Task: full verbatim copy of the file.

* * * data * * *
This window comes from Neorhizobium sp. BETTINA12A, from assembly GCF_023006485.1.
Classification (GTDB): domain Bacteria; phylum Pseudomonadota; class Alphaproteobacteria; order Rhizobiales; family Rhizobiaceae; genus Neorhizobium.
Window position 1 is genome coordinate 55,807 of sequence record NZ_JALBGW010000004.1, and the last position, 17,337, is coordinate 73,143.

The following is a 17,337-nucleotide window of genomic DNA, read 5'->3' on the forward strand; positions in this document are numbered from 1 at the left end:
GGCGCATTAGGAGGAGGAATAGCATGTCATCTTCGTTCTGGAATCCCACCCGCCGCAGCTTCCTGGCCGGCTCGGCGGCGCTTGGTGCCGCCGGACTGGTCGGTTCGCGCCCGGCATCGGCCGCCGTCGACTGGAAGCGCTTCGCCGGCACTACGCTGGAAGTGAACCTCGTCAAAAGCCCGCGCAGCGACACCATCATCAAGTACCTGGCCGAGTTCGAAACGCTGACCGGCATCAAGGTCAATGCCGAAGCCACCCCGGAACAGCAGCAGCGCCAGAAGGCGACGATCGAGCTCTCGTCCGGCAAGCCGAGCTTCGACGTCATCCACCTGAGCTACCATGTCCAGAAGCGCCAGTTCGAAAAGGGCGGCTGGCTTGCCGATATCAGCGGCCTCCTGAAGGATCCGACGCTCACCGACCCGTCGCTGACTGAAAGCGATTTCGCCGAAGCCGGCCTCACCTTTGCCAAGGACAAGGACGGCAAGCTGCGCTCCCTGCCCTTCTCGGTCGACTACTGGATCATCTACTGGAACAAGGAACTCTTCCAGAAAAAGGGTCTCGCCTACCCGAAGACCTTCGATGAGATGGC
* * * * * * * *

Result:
This window comes from Neorhizobium sp. BETTINA12A, from assembly GCF_023006485.1.
Classification (GTDB): domain Bacteria; phylum Pseudomonadota; class Alphaproteobacteria; order Rhizobiales; family Rhizobiaceae; genus Neorhizobium.
Window position 1 is genome coordinate 55,807 of sequence record NZ_JALBGW010000004.1, and the last position, 17,337, is coordinate 73,143.

The following is a 17,337-nucleotide window of genomic DNA, read 5'->3' on the forward strand; positions in this document are numbered from 1 at the left end:
GGCGCATTAGGAGGAGGAATAGCATGTCATCTTCGTTCTGGAATCCCACCCGCCGCAGCTTCCTGGCCGGCTCGGCGGCGCTTGGTGCCGCCGGACTGGTCGGTTCGCGCCCGGCATCGGCCGCCGTCGACTGGAAGCGCTTCGCCGGCACTACGCTGGAAGTGAACCTCGTCAAAAGCCCGCGCAGCGACACCATCATCAAGTACCTGGCCGAGTTCGAAACGCTGACCGGCATCAAGGTCAATGCCGAAGCCACCCCGGAACAGCAGCAGCGCCAGAAGGCGACGATCGAGCTCTCGTCCGGCAAGCCGAGCTTCGACGTCATCCACCTGAGCTACCATGTCCAGAAGCGCCAGTTCGAAAAGGGCGGCTGGCTTGCCGATATCAGCGGCCTCCTGAAGGATCCGACGCTCACCGACCCGTCGCTGACTGAAAGCGATTTCGCCGAAGCCGGCCTCACCTTTGCCAAGGACAAGGACGGCAAGCTGCGCTCCCTGCCCTTCTCGGTCGACTACTGGATCATCTACTGGAACAAGGAACTCTTCCAGAAAAAGGGTCTCGCCTACCCGAAGACCTTCGATGAGATGGC